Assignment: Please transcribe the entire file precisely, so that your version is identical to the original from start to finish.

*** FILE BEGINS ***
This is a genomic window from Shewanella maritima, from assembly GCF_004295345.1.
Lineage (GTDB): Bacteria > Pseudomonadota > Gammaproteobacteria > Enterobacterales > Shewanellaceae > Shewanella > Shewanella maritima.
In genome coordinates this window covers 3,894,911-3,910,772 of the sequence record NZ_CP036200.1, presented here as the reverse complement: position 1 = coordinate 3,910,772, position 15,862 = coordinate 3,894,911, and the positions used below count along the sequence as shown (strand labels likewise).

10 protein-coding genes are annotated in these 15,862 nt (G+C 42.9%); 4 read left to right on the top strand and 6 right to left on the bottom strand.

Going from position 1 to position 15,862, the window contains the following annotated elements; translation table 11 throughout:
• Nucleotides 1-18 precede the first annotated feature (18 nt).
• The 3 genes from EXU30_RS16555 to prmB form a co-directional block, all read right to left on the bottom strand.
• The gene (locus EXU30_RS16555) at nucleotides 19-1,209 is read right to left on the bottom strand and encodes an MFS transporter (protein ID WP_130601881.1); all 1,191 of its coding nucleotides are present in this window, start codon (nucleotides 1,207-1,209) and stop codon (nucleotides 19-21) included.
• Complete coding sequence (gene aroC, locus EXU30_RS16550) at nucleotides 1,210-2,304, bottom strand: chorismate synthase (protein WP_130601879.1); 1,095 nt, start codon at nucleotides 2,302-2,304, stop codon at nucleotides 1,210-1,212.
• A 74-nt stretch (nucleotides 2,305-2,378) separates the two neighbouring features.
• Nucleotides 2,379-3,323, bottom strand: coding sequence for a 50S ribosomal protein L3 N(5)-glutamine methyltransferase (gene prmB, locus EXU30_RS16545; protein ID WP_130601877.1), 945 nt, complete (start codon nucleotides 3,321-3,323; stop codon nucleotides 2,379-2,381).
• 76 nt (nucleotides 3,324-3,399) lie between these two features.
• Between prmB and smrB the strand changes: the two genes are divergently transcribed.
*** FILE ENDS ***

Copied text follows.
This is a genomic window from Shewanella maritima, from assembly GCF_004295345.1.
Lineage (GTDB): Bacteria > Pseudomonadota > Gammaproteobacteria > Enterobacterales > Shewanellaceae > Shewanella > Shewanella maritima.
In genome coordinates this window covers 3,894,911-3,910,772 of the sequence record NZ_CP036200.1, presented here as the reverse complement: position 1 = coordinate 3,910,772, position 15,862 = coordinate 3,894,911, and the positions used below count along the sequence as shown (strand labels likewise).

10 protein-coding genes are annotated in these 15,862 nt (G+C 42.9%); 4 read left to right on the top strand and 6 right to left on the bottom strand.

Going from position 1 to position 15,862, the window contains the following annotated elements; translation table 11 throughout:
• Nucleotides 1-18 precede the first annotated feature (18 nt).
• The 3 genes from EXU30_RS16555 to prmB form a co-directional block, all read right to left on the bottom strand.
• The gene (locus EXU30_RS16555) at nucleotides 19-1,209 is read right to left on the bottom strand and encodes an MFS transporter (protein ID WP_130601881.1); all 1,191 of its coding nucleotides are present in this window, start codon (nucleotides 1,207-1,209) and stop codon (nucleotides 19-21) included.
• Complete coding sequence (gene aroC, locus EXU30_RS16550) at nucleotides 1,210-2,304, bottom strand: chorismate synthase (protein WP_130601879.1); 1,095 nt, start codon at nucleotides 2,302-2,304, stop codon at nucleotides 1,210-1,212.
• A 74-nt stretch (nucleotides 2,305-2,378) separates the two neighbouring features.
• Nucleotides 2,379-3,323, bottom strand: coding sequence for a 50S ribosomal protein L3 N(5)-glutamine methyltransferase (gene prmB, locus EXU30_RS16545; protein ID WP_130601877.1), 945 nt, complete (start codon nucleotides 3,321-3,323; stop codon nucleotides 2,379-2,381).
• 76 nt (nucleotides 3,324-3,399) lie between these two features.
• Between prmB and smrB the strand changes: the two genes are divergently transcribed.